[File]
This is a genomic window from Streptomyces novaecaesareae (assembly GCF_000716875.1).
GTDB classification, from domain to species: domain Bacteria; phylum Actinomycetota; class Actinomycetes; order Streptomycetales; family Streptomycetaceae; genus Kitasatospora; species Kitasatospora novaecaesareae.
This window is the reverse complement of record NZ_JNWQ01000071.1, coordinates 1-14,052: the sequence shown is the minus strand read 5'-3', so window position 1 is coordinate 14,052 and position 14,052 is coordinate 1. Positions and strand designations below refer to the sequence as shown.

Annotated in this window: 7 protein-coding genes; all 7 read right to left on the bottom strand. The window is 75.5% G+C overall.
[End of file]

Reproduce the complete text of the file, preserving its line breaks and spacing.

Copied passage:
This is a genomic window from Streptomyces novaecaesareae (assembly GCF_000716875.1).
GTDB classification, from domain to species: domain Bacteria; phylum Actinomycetota; class Actinomycetes; order Streptomycetales; family Streptomycetaceae; genus Kitasatospora; species Kitasatospora novaecaesareae.
This window is the reverse complement of record NZ_JNWQ01000071.1, coordinates 1-14,052: the sequence shown is the minus strand read 5'-3', so window position 1 is coordinate 14,052 and position 14,052 is coordinate 1. Positions and strand designations below refer to the sequence as shown.

Annotated in this window: 7 protein-coding genes; all 7 read right to left on the bottom strand. The window is 75.5% G+C overall.